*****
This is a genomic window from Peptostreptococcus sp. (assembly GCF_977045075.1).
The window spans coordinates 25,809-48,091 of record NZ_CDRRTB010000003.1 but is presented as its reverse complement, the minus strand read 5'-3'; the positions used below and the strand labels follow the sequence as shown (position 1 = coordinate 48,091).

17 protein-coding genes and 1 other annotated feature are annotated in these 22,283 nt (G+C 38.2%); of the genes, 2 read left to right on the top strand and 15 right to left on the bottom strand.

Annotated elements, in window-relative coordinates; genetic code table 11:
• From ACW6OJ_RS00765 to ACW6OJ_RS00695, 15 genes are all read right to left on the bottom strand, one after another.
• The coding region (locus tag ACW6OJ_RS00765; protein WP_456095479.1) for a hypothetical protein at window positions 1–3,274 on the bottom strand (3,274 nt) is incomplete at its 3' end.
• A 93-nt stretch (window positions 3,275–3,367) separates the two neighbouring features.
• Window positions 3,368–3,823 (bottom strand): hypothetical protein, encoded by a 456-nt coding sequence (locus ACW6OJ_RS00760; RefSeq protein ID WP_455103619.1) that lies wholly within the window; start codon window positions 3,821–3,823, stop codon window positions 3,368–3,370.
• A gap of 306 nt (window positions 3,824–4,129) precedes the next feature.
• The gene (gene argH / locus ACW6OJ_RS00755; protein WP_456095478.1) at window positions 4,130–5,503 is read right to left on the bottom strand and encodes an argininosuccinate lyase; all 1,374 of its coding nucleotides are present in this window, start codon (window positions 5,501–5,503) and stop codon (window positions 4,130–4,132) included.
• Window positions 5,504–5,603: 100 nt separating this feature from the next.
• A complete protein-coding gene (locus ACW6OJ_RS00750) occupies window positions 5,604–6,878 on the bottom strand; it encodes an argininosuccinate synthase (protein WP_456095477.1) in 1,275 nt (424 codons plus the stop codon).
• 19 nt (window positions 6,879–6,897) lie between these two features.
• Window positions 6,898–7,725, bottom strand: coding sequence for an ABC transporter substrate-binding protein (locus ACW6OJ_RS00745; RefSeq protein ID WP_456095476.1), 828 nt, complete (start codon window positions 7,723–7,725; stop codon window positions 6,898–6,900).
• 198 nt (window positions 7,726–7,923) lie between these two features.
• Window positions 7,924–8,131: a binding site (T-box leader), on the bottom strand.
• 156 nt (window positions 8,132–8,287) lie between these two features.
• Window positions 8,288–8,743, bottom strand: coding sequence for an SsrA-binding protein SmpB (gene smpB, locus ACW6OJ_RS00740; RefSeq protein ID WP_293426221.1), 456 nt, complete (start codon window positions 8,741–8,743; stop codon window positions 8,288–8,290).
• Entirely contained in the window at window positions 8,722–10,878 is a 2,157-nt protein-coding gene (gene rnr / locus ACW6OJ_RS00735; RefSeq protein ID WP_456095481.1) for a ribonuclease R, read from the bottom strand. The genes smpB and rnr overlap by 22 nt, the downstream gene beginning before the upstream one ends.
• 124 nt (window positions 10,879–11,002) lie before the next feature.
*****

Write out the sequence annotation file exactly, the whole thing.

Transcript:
This is a genomic window from Peptostreptococcus sp. (assembly GCF_977045075.1).
The window spans coordinates 25,809-48,091 of record NZ_CDRRTB010000003.1 but is presented as its reverse complement, the minus strand read 5'-3'; the positions used below and the strand labels follow the sequence as shown (position 1 = coordinate 48,091).

17 protein-coding genes and 1 other annotated feature are annotated in these 22,283 nt (G+C 38.2%); of the genes, 2 read left to right on the top strand and 15 right to left on the bottom strand.

Annotated elements, in window-relative coordinates; genetic code table 11:
• From ACW6OJ_RS00765 to ACW6OJ_RS00695, 15 genes are all read right to left on the bottom strand, one after another.
• The coding region (locus tag ACW6OJ_RS00765; protein WP_456095479.1) for a hypothetical protein at window positions 1–3,274 on the bottom strand (3,274 nt) is incomplete at its 3' end.
• A 93-nt stretch (window positions 3,275–3,367) separates the two neighbouring features.
• Window positions 3,368–3,823 (bottom strand): hypothetical protein, encoded by a 456-nt coding sequence (locus ACW6OJ_RS00760; RefSeq protein ID WP_455103619.1) that lies wholly within the window; start codon window positions 3,821–3,823, stop codon window positions 3,368–3,370.
• A gap of 306 nt (window positions 3,824–4,129) precedes the next feature.
• The gene (gene argH / locus ACW6OJ_RS00755; protein WP_456095478.1) at window positions 4,130–5,503 is read right to left on the bottom strand and encodes an argininosuccinate lyase; all 1,374 of its coding nucleotides are present in this window, start codon (window positions 5,501–5,503) and stop codon (window positions 4,130–4,132) included.
• Window positions 5,504–5,603: 100 nt separating this feature from the next.
• A complete protein-coding gene (locus ACW6OJ_RS00750) occupies window positions 5,604–6,878 on the bottom strand; it encodes an argininosuccinate synthase (protein WP_456095477.1) in 1,275 nt (424 codons plus the stop codon).
• 19 nt (window positions 6,879–6,897) lie between these two features.
• Window positions 6,898–7,725, bottom strand: coding sequence for an ABC transporter substrate-binding protein (locus ACW6OJ_RS00745; RefSeq protein ID WP_456095476.1), 828 nt, complete (start codon window positions 7,723–7,725; stop codon window positions 6,898–6,900).
• 198 nt (window positions 7,726–7,923) lie between these two features.
• Window positions 7,924–8,131: a binding site (T-box leader), on the bottom strand.
• 156 nt (window positions 8,132–8,287) lie between these two features.
• Window positions 8,288–8,743, bottom strand: coding sequence for an SsrA-binding protein SmpB (gene smpB, locus ACW6OJ_RS00740; RefSeq protein ID WP_293426221.1), 456 nt, complete (start codon window positions 8,741–8,743; stop codon window positions 8,288–8,290).
• Entirely contained in the window at window positions 8,722–10,878 is a 2,157-nt protein-coding gene (gene rnr / locus ACW6OJ_RS00735; RefSeq protein ID WP_456095481.1) for a ribonuclease R, read from the bottom strand. The genes smpB and rnr overlap by 22 nt, the downstream gene beginning before the upstream one ends.
• 124 nt (window positions 10,879–11,002) lie before the next feature.